I am currently studying English and French at University and I cannot count how many times I have heard the refrain, ‘What’s the point in a language? Everybody speaks English anyway’. It is the question all language learners hate. It is the question which leads us into an eternal despair. It is the question which at times can be impossible to answer, whether due to time constraints or to the inability sometimes of speech to form a cohesive sentence.  This widespread opinion is clearly demonstrated in the disinterest of students to continue with languages past GCSE, a disinterest which is highlighted nearly yearly by the media.

According to the finding of the British Council in the article Languages for the Future published in 2013, only 3.8 per cent of all A-level entries are for languages, and even fewer students are deciding to take their study of languages to degree level.  The education of languages has come under criticism and increased pressure due to these rather depressing statistics.  However, ultimately these statistics are not a surprise. I have witnessed a general distaste and ambivalence toward language learning from my peers. Who knows why such ambivalence exists, perhaps it is the education system, perhaps not. In this article I am not going to look at the reasons for why these ideas about language learning exist, instead I am going to give my final defence on the point of languages, explaining why the excuse ‘everybody speaks English anyway’ is not good enough.

As a population, evidently we don’t value the process of learning other languages because of the misplaced belief that it will have no purpose. Unfortunately, this attitude has an impact upon the UK.  A 2013 survey of business by the Confederation of British Industry found that only 36 per cent were satisfied with their employees language skills. The same report by the British council also discussed the impact of the UK’s deficiency in language as detrimental to their trading relationships.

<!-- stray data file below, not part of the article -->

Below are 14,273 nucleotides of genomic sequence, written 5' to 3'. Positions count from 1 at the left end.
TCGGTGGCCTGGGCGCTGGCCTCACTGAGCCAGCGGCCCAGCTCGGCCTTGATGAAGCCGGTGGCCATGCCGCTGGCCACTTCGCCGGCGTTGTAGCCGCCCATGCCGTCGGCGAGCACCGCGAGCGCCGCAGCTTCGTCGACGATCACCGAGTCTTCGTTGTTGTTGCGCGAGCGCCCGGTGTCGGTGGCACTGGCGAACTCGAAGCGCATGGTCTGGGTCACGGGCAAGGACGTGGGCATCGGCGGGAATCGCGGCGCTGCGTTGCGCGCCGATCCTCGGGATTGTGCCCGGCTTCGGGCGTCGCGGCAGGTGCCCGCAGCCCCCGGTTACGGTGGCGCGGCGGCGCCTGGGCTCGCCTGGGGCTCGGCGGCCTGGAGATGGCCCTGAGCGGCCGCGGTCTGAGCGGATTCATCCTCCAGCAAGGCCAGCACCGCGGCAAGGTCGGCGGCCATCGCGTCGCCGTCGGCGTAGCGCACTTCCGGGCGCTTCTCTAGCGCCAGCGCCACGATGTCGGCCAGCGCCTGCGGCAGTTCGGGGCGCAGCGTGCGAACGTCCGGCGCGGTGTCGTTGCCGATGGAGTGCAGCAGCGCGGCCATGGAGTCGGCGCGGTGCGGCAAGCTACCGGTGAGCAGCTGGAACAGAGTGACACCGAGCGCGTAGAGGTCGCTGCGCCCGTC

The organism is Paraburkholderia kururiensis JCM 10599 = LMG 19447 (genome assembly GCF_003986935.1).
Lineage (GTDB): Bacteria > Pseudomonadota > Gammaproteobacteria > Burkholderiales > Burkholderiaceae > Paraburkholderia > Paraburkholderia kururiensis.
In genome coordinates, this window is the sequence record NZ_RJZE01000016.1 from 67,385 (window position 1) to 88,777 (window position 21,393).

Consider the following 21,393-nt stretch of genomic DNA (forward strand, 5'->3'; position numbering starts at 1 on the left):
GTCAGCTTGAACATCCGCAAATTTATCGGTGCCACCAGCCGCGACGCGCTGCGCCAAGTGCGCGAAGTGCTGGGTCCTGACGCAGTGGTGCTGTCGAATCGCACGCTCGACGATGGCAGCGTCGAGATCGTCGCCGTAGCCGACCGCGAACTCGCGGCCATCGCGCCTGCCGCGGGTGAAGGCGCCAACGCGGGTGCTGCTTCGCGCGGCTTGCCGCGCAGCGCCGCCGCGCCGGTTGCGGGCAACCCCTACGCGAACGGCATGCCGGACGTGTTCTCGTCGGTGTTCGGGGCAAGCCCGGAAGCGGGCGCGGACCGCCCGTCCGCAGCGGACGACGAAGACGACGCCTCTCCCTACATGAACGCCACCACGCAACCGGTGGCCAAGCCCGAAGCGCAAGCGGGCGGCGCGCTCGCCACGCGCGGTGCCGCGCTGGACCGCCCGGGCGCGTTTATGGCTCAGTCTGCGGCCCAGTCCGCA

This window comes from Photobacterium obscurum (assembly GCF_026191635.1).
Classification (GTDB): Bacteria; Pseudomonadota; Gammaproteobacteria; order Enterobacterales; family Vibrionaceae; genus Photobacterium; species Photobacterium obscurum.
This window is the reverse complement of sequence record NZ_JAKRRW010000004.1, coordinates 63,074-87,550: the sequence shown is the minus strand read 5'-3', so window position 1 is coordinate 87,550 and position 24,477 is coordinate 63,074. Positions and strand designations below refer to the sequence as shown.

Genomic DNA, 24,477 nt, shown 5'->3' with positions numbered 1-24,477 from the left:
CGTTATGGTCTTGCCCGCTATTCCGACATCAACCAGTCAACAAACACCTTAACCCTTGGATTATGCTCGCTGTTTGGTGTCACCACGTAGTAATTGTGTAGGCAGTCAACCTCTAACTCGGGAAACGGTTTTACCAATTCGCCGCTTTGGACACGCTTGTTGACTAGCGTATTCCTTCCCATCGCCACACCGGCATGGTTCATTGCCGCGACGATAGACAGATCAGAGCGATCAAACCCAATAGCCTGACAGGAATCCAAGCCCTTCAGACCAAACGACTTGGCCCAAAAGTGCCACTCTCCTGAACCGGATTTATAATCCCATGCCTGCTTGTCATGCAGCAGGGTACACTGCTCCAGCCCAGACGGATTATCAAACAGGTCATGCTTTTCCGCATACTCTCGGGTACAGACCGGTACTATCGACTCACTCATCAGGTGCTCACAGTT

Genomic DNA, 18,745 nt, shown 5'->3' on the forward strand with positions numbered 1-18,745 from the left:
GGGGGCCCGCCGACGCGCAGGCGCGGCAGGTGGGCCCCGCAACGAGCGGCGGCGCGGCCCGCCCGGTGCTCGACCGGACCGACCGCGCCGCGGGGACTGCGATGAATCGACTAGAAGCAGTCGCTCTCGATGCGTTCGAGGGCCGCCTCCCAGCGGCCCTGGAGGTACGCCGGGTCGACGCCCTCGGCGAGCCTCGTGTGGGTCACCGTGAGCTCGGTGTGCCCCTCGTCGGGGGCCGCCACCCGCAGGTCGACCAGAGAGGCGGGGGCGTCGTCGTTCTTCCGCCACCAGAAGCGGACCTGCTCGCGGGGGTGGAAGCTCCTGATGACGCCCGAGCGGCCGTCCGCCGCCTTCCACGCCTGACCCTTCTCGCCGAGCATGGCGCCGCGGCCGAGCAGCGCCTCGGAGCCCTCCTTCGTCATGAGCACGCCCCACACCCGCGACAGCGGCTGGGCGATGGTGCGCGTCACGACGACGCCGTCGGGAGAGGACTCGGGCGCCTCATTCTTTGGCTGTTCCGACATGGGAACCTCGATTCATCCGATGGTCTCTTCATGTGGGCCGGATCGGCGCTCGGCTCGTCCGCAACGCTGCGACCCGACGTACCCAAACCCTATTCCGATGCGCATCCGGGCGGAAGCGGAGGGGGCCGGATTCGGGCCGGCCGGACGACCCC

These statistics for British business are obviously concerning, but these economic worries are not the only reason in my opinion why the population as a whole should be stirred. The cultural and personal ramifications of a deficiency in language are great. On a cultural level, language at its core is intrinsic to someone’s identity, and ultimately Britain’s education system and Britain as a whole should take some responsibility in supporting the preservation of language and move away from the ambivalence which has previously been encouraged.

However, the most important aspect of language and ultimately its true function and purpose  is that  it is a way to make connections with people. Nelson Mandela once said: ‘If you talk to man in a language he understands, that goes to his head. If you talk to him in his own language then it goes to his heart’. This insightful comment for me portrays the main reason why it is essential to study language. If the interactive side of language was emphasised more within the curriculum, I feel more students would be inclined to study languages further in their education.

It is only through the exchange of language that friendships can be formed, and with the world we live in becoming increasingly more international, and with improved technology, it means making connections with people from all around the world has never been easier. In the twenty-first century, the lines of friendship no longer have to be defined by place, but they could be defined by the languages you are able to speak.  I look at the friends I have made, the different people I have met and the different stories I have heard, all because I studied another language. I know when all is said and done that those experiences, those memories and those individuals are the point of language learning.

This purpose is not always clear when I am revising grammar or I make the same pronunciation mistake for the umpteenth time, but it’s what motivates me to continue to learn.  At the end of the day, people who only know one language will not have these same experiences and that is why the statistics about language education in the UK are not only saddening, but in reality rather tragic.